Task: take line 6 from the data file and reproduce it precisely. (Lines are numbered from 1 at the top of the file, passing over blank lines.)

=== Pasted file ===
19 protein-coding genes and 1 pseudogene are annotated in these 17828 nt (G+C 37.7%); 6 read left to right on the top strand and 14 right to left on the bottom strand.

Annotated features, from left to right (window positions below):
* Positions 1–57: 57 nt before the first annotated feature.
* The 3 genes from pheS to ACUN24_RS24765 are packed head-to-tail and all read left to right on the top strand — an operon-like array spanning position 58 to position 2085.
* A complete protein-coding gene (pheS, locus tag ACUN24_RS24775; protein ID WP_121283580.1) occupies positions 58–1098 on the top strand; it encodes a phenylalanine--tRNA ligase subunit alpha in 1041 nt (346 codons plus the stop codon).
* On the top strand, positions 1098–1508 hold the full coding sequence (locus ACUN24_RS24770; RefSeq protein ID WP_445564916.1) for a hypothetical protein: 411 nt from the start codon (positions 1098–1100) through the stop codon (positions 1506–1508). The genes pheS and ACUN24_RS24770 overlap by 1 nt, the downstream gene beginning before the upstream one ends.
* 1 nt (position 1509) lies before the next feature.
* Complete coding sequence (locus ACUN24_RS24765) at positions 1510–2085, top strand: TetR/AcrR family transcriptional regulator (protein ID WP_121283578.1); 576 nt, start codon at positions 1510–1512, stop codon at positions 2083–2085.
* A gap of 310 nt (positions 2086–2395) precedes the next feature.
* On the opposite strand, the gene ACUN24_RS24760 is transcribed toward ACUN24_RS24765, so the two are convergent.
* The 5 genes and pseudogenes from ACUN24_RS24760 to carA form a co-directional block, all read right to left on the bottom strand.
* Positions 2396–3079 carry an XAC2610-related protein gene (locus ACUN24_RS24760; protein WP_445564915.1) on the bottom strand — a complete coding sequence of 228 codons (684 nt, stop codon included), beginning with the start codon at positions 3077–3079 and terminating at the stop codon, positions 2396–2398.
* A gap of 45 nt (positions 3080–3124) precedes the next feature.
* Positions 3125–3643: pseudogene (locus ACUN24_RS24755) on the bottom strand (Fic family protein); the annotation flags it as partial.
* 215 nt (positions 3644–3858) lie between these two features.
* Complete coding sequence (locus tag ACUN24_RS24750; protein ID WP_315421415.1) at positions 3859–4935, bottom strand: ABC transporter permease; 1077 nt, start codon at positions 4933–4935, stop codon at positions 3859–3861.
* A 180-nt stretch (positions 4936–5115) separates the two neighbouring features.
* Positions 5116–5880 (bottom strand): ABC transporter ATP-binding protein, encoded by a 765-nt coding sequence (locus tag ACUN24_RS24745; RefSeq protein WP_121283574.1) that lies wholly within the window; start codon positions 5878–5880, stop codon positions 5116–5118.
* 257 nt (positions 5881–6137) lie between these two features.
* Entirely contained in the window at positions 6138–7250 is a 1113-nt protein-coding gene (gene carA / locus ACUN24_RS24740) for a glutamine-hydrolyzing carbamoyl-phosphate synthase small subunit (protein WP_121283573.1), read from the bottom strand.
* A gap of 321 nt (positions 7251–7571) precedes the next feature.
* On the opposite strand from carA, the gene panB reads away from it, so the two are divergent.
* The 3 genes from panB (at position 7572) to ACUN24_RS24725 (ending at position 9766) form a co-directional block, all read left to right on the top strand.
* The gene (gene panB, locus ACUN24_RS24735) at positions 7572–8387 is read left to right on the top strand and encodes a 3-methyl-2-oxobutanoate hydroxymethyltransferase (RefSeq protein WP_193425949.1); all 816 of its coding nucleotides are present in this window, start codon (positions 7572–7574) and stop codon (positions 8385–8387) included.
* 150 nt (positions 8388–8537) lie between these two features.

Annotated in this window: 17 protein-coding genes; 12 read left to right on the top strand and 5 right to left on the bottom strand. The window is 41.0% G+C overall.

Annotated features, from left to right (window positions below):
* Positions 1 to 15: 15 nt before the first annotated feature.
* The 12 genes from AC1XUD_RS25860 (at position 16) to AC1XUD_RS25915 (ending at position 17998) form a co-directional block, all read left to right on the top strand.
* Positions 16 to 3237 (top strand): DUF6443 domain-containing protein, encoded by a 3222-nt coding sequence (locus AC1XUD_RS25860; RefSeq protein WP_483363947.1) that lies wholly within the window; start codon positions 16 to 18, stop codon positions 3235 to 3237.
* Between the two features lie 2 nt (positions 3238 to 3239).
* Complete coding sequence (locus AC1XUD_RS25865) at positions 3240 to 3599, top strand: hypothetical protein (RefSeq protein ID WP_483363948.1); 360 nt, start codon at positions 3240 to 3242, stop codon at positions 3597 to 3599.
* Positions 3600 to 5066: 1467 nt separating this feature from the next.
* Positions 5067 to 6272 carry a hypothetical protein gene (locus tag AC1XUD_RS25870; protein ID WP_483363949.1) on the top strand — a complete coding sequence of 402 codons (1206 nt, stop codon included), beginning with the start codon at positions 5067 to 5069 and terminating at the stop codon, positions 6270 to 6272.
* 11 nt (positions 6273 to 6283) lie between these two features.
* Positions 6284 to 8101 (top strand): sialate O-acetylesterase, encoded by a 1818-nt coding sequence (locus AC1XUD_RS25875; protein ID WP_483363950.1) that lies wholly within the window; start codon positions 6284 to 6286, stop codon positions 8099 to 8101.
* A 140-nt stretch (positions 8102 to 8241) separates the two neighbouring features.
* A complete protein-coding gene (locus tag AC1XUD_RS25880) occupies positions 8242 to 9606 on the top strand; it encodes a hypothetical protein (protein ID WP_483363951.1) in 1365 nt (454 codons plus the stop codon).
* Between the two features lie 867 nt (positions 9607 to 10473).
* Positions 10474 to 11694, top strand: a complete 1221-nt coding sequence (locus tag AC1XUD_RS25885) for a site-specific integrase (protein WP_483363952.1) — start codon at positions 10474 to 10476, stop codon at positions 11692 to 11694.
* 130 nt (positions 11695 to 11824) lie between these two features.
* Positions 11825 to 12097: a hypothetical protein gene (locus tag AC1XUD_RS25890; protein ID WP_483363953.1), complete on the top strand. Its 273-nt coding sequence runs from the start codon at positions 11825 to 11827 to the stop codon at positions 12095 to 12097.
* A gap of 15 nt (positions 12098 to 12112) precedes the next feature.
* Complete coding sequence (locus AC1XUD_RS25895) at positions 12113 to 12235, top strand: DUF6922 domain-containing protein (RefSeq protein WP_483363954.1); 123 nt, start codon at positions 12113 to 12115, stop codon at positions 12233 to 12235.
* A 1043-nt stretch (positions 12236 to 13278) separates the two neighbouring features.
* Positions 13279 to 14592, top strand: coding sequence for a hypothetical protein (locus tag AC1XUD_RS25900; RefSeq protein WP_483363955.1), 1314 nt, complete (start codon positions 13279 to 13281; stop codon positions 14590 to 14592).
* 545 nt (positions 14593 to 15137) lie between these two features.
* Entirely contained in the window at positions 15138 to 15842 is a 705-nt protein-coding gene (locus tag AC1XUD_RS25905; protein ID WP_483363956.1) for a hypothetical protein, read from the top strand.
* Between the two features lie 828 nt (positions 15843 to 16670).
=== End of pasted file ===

* On the top strand, positions 1098–1508 hold the full coding sequence (locus ACUN24_RS24770; RefSeq protein ID WP_445564916.1) for a hypothetical protein: 411 nt from the start codon (positions 1098–1100) through the stop codon (positions 1506–1508). The genes pheS and ACUN24_RS24770 overlap by 1 nt, the downstream gene beginning before the upstream one ends.